The Dargah was built on  part of the land donated by the Nayak ruler. Shahul Hamid is believed to have predicted his death and advised his adopted son Yusuf about his burial location and rites to be performed after his death. Yusuf performed the rites as per the instructions and decided to stay there for the rest of his life. A mausoleum was built over the grave and devotees of Shahul, who continued to believe in his powers after his death, venerated the site of the burial. The Dargah has a gold-plated dome located on the west face outside the main entrance. In the central part is located the tomb of the saint Shahul Hamid which can be accessed through seven doors, four of these doorways are made of silver and the rest of gold.

Maratha ruler and Nagore Durgah:
The shrine was initially a smaller one and gradually gained prominence. Pratap Singh (1739–1763 A.D.), the Hindu Maratha ruler of Thanjavur prayed for a son and built one of the five and the tallest minaret (called Periya Manora locally) with a height of 131 ft (40 m) once his wish was fulfilled. The Marathas of the later period were patrons to the dargah and the Maratha king Thuljaji, the son of Pratap Singh, donated 4,000 acres (1,600 ha) of agricultural land to the dargah. The land, it is believed, is being managed by the State's WAKF board.

The Nagore Dargah covers an area of 5 acres (2.0 ha) enclosed by a compound wall. The main complex has four entrances in each direction. The Dargah is believed to have been built by ardent devotees of Shahul Hamid, who were 60 per cent Hindus.

Nagore dargah is a common place of worship for devotees of various religious faiths. According to the administration of the Dargah, About 50–75 per cent of pilgrims visiting the Dargah everyday are Hindus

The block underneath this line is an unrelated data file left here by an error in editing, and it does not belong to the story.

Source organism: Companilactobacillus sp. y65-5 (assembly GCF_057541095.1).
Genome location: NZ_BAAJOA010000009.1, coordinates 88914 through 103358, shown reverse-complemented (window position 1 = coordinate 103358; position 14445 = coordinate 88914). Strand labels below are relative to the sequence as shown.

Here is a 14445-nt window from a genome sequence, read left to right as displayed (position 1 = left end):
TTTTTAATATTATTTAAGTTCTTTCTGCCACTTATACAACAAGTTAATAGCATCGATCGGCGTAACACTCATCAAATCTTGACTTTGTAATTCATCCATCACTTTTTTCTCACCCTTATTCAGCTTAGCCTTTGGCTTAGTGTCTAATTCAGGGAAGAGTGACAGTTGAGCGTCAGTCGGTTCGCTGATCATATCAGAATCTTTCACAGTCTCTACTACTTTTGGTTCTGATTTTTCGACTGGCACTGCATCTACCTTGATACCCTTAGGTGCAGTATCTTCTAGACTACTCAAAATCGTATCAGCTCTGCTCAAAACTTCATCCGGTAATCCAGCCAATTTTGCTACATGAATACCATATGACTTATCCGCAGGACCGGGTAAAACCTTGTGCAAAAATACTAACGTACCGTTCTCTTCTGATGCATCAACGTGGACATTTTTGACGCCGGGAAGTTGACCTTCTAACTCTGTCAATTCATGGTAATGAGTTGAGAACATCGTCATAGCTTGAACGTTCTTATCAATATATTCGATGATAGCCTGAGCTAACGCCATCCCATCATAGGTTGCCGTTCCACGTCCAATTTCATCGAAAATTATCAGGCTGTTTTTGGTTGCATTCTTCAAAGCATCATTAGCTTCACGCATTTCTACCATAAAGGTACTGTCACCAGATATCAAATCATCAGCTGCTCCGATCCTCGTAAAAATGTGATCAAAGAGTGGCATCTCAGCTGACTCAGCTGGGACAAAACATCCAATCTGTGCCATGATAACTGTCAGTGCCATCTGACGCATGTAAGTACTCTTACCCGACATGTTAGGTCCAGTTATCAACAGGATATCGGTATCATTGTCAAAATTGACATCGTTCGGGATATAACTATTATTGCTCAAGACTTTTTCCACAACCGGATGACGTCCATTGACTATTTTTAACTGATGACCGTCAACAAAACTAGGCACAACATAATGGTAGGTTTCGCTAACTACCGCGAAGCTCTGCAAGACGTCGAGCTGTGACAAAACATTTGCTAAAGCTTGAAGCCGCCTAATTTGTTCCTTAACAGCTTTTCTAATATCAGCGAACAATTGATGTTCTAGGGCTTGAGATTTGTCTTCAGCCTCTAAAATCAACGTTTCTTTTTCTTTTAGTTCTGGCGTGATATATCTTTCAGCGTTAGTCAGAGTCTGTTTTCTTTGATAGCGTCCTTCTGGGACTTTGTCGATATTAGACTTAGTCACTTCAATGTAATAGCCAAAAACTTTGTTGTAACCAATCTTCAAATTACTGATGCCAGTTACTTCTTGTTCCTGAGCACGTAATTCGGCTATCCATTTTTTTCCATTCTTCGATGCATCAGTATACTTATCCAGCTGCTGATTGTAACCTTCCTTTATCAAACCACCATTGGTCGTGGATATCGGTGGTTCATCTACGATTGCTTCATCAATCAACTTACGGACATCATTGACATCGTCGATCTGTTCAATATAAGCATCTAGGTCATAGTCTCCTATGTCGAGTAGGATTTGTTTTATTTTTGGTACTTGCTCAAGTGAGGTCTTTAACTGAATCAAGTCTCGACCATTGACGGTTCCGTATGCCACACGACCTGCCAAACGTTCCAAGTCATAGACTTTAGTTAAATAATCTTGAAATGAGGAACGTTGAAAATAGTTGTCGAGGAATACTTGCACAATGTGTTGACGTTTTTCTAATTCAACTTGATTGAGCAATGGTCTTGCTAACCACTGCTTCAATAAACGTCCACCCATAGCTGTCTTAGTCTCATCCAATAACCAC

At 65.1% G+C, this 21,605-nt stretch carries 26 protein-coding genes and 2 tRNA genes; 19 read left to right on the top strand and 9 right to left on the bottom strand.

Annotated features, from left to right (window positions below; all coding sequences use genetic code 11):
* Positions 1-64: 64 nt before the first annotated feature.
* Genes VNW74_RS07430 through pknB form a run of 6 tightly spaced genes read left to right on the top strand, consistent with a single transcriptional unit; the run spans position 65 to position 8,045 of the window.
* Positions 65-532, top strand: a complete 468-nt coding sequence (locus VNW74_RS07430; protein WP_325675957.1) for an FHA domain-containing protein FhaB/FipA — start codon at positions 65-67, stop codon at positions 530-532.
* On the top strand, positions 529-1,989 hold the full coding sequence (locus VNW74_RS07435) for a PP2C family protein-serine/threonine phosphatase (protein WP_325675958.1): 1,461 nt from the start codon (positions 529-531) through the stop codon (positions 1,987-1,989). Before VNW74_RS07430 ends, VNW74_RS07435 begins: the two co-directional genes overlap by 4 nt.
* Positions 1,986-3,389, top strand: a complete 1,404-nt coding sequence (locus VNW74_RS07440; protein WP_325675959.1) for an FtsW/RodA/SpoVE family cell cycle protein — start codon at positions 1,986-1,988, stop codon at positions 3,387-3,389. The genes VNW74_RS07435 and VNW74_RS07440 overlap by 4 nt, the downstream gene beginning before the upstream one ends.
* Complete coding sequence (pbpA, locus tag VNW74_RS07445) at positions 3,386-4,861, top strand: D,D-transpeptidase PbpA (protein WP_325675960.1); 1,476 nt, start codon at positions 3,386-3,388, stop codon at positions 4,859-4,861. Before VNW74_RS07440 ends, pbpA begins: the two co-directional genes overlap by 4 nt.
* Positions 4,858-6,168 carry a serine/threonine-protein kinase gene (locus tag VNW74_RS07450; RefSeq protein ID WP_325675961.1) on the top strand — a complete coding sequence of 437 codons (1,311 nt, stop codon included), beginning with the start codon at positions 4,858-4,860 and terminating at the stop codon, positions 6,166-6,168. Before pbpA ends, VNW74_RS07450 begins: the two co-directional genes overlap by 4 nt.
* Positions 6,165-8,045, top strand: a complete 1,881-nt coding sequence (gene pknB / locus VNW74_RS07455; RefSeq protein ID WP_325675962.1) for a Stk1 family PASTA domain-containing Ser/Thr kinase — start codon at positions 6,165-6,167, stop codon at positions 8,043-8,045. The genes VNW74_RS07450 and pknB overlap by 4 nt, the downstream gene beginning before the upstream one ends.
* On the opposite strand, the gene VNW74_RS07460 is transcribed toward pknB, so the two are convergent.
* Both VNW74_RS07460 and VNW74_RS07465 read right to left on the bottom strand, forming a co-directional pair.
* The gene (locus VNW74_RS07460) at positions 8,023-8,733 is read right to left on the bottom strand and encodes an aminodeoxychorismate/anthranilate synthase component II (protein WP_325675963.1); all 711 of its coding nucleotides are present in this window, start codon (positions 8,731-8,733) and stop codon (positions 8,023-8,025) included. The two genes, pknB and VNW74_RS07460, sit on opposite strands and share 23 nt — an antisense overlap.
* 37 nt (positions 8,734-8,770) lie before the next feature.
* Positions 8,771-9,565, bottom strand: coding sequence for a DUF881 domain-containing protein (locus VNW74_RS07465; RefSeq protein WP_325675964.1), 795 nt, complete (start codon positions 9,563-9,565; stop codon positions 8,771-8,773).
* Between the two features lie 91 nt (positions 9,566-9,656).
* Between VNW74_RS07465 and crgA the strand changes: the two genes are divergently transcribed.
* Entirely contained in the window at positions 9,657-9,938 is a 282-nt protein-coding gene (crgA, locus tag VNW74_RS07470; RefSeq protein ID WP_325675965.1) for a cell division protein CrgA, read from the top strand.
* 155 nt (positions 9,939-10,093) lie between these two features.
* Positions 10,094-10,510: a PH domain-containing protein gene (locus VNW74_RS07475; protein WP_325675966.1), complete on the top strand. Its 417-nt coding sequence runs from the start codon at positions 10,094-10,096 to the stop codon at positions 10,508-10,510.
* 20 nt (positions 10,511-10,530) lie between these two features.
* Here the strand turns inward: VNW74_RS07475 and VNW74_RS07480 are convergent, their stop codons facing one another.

according to the Durgah authorities. The practice of offering flowers, tonsuring of head, sweetmeats and food, the way of conducting worship, and playing musical instruments like nadaswaram (a type of wind instrument commonly used in Tamil Nadu) are atypical of Hindu tradition. Other worship practices include offering flags and lighting lamps of ghee at the saint's tomb. Devotees have their heads tonsured near the tank and offer silver plated facsimiles of body parts, houses, sailboats matching their material needs. The Durgah is being managed by the hereditary trust, most of the trustees being the descendants of the great saint.The annual ''Kandoori festival'' is quite famous here. On the evening of the ninth day of Akhir month in the Islamic calendar, a  chariot containing sandal paste (locally called santhana koodu) is pulled across the streets of Nagore by  devotees. The saints' descendants receive the sandalwood paste to anoint the Rowla Sharif (sanctum) of the saint by the Khalifa (lead follower of Sufism) of the dargah.
Inside the dargah. note the oil lamps. nagore durga.com
 Maratha rulers of Thanhavur. gopixpic.com
Nagore durgah,S. India with pigeon towers. nagoredugah.wordpress.com

 A unique feature of this durgah is the annual14 day festival called Kandoori festival. People of all faiths attend this important festival. 'Kodimaram' (flagstaff) contribution is part of this festival. It is a 400-year-old tradition and the Sirang (the person who raises the flag) had the absolute right to collect the entire offerings. Devotees, who come here with all kinds of grievances, make their offerings at the dargah in various forms, mostly by tying them on the flag ropes of Sahib Manora at the mosque. 
"History of Nagore Dargah". Nagore Dargah. Retrieved 2013-07-04.